A built-in GPS feature records elevation and orientation data to tag onto images for future reference and an electronic on-screen level with both pitch and roll indicators helps to ensure horizon lines etc. are kept straight at all times - at least assuming that’s what the photographer desires.

Image quality for the most part is great. When in prime conditions i.e. outdoors or indoors where there is ample light or when flash is being utilised, the a55 produces clear, pin sharp images with true to life colours and high levels of visual appeal.
 
medal-gold-r.jpg
As with nearly all cameras however, quality degrades somewhat when in low light or backlit conditions where noise and some minor smudging can begin to appear. Overall though, the a55 is likely to produce quite beautiful images – regardless of whether an amateur or a professional is behind the lens – and certainly for those who enjoy high speed action photography the appeal of shooting at 10fps is hard to go by particularly at this price range.

Equally appealing is full HD video mode that allows for auto focusing during capture unlike all other DSLRs (at the time of writing) that require manual focusing if and/or when a subject moves within the frame.

For its price and given its ability the a55 is, in short, a winner. It’s bringing some features and functions previously only available to those with a bigger wallet to consumers who want more from their cameras. Invest in Sony’s a55 and the reality is you’re unlikely to be disappointed. Quite the opposite in fact.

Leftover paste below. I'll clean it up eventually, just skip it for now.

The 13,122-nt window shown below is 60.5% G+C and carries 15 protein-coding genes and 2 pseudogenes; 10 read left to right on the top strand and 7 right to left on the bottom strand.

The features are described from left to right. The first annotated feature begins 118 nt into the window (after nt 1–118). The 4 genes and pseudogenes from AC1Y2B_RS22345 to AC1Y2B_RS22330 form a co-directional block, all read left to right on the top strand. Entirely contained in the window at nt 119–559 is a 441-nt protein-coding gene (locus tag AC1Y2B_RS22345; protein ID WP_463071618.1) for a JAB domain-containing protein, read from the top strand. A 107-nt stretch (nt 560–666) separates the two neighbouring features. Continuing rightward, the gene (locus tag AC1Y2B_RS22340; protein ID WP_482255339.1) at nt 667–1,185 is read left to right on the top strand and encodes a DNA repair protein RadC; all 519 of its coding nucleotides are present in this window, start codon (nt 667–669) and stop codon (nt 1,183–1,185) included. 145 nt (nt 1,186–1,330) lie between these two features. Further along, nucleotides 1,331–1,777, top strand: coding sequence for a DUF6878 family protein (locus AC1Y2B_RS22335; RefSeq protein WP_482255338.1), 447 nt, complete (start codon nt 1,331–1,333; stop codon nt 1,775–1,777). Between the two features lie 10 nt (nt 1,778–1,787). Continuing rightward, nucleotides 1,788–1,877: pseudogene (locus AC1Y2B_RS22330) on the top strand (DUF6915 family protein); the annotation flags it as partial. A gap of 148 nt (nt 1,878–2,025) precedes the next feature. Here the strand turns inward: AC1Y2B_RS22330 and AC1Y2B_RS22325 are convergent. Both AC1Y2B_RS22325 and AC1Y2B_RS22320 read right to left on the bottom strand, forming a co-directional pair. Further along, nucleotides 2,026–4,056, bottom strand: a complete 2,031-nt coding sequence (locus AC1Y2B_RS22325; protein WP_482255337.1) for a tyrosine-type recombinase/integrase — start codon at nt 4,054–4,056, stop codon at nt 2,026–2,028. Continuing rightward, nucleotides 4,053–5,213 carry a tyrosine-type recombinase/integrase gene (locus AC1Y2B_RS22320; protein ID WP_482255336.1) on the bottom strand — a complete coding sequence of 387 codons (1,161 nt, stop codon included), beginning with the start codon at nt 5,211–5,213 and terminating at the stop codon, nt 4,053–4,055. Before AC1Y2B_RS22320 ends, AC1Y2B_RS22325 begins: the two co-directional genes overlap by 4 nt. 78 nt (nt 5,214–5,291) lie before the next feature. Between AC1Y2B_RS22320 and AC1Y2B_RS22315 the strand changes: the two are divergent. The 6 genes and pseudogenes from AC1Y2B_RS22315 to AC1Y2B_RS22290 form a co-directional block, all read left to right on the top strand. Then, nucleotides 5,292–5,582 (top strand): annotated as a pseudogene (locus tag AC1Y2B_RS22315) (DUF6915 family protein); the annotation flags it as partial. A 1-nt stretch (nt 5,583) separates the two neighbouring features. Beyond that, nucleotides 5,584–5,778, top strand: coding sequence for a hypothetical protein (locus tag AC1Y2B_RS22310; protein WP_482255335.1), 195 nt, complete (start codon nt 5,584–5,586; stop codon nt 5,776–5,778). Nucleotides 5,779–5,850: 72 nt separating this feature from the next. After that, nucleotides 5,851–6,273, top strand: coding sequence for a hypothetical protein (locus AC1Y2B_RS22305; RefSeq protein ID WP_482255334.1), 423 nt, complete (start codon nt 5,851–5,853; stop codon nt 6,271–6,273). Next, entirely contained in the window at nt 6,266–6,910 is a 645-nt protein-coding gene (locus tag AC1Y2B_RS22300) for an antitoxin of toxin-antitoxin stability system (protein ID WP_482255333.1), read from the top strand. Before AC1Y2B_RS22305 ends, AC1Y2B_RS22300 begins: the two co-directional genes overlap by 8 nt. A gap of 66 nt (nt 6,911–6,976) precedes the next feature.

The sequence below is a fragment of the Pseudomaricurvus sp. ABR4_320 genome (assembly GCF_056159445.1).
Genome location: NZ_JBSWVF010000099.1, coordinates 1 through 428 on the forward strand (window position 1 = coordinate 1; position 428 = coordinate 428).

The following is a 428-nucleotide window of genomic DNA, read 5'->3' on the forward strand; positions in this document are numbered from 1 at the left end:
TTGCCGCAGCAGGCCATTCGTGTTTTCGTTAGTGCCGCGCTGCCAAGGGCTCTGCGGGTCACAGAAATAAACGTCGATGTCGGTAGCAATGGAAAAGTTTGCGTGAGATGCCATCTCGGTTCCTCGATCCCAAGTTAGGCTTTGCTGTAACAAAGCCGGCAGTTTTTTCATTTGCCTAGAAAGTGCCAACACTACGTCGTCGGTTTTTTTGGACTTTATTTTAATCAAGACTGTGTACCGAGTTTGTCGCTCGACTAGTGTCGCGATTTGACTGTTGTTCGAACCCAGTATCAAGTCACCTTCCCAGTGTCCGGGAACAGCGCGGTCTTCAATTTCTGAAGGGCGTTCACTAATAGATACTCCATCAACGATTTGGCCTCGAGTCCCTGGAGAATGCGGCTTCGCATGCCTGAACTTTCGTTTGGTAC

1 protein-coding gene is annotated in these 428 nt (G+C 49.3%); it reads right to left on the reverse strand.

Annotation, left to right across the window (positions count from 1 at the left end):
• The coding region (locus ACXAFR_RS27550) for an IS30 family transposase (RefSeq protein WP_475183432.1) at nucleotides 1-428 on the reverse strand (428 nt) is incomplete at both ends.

Appearance rating 4 stars
Functionality rating 4 stars
Image quality
4 stars
Lens quality
3.5 stars
View finder / LCD screen 4 stars
Value for money 4 stars
RRP (AUD) $1399
spacer.gif  
Effective Pixels 16.2 Megapixels
Sensor Type
(APS-C type), Exmor APS HD CMOS sensor with RGB primary colour 
Image Sizes 14 Sizes
Lenses n/a
Resolution Settings JPEG (DCF2.0, Exif 2.3), RAW (ARW 2.2 format), RAW + JPEG. 4,912 x 3,264 - 2,448 x 1,624 pixels
Shooting Modes 7 Scene options
Face Detection No
Manual Focus Yes
Auto Focus Yes
Aperture Priority Yes
Shutter Speeds Electronically-controlled, vertical-traverse, focal-plane shutter. 1/4000 sec. -30 sec., bulb. Flash sync: 1/160 sec.
Shutter Priority Yes
ISO Auto, ISO 100 to 12800 (in 1-stop increments, Recommended Exposure Index)
LCD Monitor Yes
LCD Size 3.0-inch (100% field of view), 921,600-dot TFT, Xtra Fine LCD with TruBlack technology
Viewfinder No
Flash Built-in Auto Pop-up
Hot Shoe Yes
White balance Auto, Preset (Daylight, Shade, Cloudy, Incandescent, Fluorescent, Flash), Colour Temperature (2500 – 9900K with 19-step Magenta / Green compensation)
Self Timer Yes, 10 sec., 2 sec. 
Movie Options

Image Size (AVCHD) 1,920 x 1,080 (50i recording, 25 fps image sensor output / Average
Image Size (MP4) 1,440 x 1,080 (25 fps / Average bit rate 12 Mbps), 640 x 480 (25 fps / Average bit rate 3 Mbps)

Video Out Yes
Storage Type Memory Stick Pro Duo, Memory Stick PRO-HG Duo, SD Memory card, SDHC Memory card, SDXC memory card
Image / Audio Formats JPEG (DCF2.0, Exif 2.3), RAW (ARW 2.2 format), RAW + JPEG, AVCHD / MP4
Connectivity USB2.0 Hi-Speed (mass storage mode / PTP mode)
Power Source AC adaptor - AV-PW20 (optional)
Battery Options NP-FW50
Dimensions 124.4 mm (W) x 92mm (H) x 84.7mm (D)
Weight 441g (not including battery, memory card or accessories)
 
Advertisement
Banner Campaign
AdvertisementAdvertisement
Tracking Image